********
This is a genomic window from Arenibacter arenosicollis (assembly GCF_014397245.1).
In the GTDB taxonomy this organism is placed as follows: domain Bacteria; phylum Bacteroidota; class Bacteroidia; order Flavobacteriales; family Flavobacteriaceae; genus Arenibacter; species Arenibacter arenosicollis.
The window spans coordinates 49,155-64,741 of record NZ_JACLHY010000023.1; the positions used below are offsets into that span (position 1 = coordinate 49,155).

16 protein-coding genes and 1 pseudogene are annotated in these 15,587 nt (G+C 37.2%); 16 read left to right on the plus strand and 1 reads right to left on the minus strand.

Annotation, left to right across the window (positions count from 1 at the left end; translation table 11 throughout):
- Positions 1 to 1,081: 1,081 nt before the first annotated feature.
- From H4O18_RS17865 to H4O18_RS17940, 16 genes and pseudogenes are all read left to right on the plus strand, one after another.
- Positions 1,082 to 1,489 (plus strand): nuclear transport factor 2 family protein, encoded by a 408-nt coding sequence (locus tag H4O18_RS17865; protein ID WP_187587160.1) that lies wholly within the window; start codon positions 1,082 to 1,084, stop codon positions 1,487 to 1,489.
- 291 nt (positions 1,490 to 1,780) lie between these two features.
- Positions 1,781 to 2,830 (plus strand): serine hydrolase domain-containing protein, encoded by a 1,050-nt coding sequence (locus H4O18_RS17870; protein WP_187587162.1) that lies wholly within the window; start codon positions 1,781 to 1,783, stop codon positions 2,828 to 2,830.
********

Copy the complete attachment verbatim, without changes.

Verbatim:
This is a genomic window from Arenibacter arenosicollis (assembly GCF_014397245.1).
In the GTDB taxonomy this organism is placed as follows: domain Bacteria; phylum Bacteroidota; class Bacteroidia; order Flavobacteriales; family Flavobacteriaceae; genus Arenibacter; species Arenibacter arenosicollis.
The window spans coordinates 49,155-64,741 of record NZ_JACLHY010000023.1; the positions used below are offsets into that span (position 1 = coordinate 49,155).

16 protein-coding genes and 1 pseudogene are annotated in these 15,587 nt (G+C 37.2%); 16 read left to right on the plus strand and 1 reads right to left on the minus strand.

Annotation, left to right across the window (positions count from 1 at the left end; translation table 11 throughout):
- Positions 1 to 1,081: 1,081 nt before the first annotated feature.
- From H4O18_RS17865 to H4O18_RS17940, 16 genes and pseudogenes are all read left to right on the plus strand, one after another.
- Positions 1,082 to 1,489 (plus strand): nuclear transport factor 2 family protein, encoded by a 408-nt coding sequence (locus tag H4O18_RS17865; protein ID WP_187587160.1) that lies wholly within the window; start codon positions 1,082 to 1,084, stop codon positions 1,487 to 1,489.
- 291 nt (positions 1,490 to 1,780) lie between these two features.
- Positions 1,781 to 2,830 (plus strand): serine hydrolase domain-containing protein, encoded by a 1,050-nt coding sequence (locus H4O18_RS17870; protein WP_187587162.1) that lies wholly within the window; start codon positions 1,781 to 1,783, stop codon positions 2,828 to 2,830.